History of the excavations
The first excavations began in the late 1980s under the supervision of Gerardo Clausell, current director of the Museum of Almassora, who published the results of his research in La Murà magazine in 1997. Remains that could be dated back to the Middle and Late Bronze Age were found beside a circular tower to the northwest, including a carinate pot and a charred wood beam, from which samples were taken to date and identify the type of trees used for building. The 1993 and 1994 research campaigns in a necropolis uncovered 25 burials, including tombs, remains of cremations and a series of objects from different eras, Phoenician, Iberian and especially mediaeval. The existing structures were consolidated and their construction phases recorded in 1995.
Finally, during the 2001 excavation a room was documented and dated to the Late Iberian period, with prehistoric phases below, In fact, the most representative phase in Torrelló is the Late Bronze Age, from which apsidal2 structures or rooms with interior rendered walls3, a circular hearth and different pottery fragments are preserved, showing that these were inhabited. Other tools were also found outside this building including a bronze arrow tip and a horn or antler lamp. Various occupation levels were identified throughout the area, but general spatial information was difficult to ascertain given that the rooms were superimposed.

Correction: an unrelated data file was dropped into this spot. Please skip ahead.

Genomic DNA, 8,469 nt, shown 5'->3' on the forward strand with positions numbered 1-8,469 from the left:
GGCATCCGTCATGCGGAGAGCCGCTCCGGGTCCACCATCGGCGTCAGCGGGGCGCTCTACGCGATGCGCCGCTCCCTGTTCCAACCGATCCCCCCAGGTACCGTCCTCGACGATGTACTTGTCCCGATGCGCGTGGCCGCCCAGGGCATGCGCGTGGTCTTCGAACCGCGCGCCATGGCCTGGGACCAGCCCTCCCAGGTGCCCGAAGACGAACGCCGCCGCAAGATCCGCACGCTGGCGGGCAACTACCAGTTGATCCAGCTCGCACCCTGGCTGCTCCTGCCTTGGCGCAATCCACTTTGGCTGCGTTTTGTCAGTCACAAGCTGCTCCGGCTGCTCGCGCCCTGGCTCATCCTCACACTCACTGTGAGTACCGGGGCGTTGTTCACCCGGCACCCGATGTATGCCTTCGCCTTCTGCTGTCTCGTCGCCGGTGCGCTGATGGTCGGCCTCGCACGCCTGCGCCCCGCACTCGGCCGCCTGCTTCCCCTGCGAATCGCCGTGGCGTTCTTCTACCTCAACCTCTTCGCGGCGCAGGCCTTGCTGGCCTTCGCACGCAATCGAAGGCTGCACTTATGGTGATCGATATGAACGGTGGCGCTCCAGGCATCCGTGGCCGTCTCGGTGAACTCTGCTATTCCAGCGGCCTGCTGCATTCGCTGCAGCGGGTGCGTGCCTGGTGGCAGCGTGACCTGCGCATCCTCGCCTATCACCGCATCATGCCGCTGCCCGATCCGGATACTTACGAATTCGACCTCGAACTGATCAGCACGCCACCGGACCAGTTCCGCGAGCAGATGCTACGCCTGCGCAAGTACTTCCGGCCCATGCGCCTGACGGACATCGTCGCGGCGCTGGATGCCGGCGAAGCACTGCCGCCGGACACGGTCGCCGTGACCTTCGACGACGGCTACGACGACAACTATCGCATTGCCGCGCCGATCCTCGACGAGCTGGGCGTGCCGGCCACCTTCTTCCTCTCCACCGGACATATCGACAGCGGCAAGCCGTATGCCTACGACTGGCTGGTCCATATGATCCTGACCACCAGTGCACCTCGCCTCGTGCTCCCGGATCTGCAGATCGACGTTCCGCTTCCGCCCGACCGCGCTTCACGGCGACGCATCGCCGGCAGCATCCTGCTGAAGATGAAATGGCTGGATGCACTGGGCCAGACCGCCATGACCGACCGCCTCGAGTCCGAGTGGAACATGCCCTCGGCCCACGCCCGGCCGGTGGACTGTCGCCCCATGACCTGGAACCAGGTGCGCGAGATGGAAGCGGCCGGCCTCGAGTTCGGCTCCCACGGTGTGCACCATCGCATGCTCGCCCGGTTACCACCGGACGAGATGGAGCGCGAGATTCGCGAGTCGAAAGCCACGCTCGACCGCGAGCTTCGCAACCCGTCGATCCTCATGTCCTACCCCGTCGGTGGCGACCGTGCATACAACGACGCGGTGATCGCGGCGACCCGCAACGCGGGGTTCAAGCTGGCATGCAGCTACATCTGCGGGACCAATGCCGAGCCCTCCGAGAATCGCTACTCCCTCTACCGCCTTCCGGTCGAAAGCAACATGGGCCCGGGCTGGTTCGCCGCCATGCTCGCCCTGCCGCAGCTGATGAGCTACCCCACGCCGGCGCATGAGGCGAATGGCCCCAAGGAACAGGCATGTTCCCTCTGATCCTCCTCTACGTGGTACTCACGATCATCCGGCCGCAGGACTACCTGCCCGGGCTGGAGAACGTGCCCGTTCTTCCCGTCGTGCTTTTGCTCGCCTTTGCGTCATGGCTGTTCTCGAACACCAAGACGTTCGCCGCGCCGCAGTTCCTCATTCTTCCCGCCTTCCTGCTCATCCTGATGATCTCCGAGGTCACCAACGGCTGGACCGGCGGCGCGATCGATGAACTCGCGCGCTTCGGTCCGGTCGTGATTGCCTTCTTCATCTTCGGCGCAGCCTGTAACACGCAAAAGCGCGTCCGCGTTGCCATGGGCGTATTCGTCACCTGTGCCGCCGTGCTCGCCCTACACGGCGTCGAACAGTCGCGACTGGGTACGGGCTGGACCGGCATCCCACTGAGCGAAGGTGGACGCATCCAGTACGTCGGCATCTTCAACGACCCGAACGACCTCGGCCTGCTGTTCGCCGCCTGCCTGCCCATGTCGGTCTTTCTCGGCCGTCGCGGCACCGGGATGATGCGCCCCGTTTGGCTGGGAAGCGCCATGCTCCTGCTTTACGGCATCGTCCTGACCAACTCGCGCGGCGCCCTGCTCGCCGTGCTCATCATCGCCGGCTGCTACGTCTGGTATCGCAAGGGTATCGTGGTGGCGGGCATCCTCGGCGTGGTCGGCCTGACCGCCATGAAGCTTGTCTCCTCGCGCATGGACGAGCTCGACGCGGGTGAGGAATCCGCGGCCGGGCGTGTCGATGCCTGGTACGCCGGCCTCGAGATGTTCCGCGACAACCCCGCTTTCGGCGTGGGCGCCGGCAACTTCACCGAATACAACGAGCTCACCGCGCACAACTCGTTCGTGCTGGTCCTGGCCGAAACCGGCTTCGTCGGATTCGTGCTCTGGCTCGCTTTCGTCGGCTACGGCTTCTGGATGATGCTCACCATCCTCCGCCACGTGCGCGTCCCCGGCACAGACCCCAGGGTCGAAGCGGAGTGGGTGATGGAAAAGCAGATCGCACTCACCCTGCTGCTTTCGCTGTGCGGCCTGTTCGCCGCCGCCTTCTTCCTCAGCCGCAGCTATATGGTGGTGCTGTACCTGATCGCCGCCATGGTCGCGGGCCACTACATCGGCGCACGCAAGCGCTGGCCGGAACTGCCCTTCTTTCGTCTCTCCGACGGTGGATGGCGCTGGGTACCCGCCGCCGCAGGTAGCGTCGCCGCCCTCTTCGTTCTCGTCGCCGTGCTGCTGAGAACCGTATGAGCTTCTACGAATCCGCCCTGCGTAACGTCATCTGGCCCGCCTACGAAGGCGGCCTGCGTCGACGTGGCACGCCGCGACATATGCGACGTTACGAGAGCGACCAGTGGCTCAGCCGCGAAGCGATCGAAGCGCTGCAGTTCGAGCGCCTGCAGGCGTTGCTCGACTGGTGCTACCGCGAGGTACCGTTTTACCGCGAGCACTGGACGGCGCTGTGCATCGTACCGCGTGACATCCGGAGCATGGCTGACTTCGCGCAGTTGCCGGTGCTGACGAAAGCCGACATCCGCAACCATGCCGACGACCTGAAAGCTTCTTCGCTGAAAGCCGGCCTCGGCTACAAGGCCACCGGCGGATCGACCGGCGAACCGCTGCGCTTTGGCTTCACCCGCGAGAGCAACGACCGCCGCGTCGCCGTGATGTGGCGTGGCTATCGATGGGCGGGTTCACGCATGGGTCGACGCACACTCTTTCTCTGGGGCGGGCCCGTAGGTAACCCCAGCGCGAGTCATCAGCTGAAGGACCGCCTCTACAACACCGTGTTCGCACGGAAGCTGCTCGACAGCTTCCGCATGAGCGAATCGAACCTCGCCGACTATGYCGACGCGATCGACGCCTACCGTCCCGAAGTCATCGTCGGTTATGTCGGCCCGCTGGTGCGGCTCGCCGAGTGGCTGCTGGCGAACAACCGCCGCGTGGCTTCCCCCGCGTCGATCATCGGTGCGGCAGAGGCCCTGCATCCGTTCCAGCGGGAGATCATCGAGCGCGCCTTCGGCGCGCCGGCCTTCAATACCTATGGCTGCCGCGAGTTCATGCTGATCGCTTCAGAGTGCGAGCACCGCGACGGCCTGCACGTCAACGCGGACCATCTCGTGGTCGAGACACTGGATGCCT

The first settlement created towards the end of the Middle Bronze Age was made up of several huts protected by a two-metre-high wall
The first settlement of Torrelló was probably created in the late Middle Bronze Age and spread over flat ground on the rocky escarpment of the river terrace. It was made up of huts or dwellings with natural protection to the south and protected to the north by an outer wall almost two metres high. The different studies date these remains to c. 1000 BCE.
In the Late Bronze Age, c. 680-670 BCE, a change took place. This was not only structural, given the presence of rectangular or square rooms (5-7 rooms) and indoor rendered walls with the dwellings orientated from north to south, but a new eastern influence was also found with the appearance of the first West Phoenician pieces. These are examples of sack-shaped amphorae4 and many other complete pieces, alongside some handmade ones. One exceptional and unique piece is a polypod cup5 with four feet, made and decorated by hand before being fired. This pottery displays characteristic features of the Bell Beaker culture6, which began in the Late Bronze Age, with some older influences. In this particular case in Torrelló, it dates to the mid-8th century BCE, which shows that it was originally foreign and part of a special set.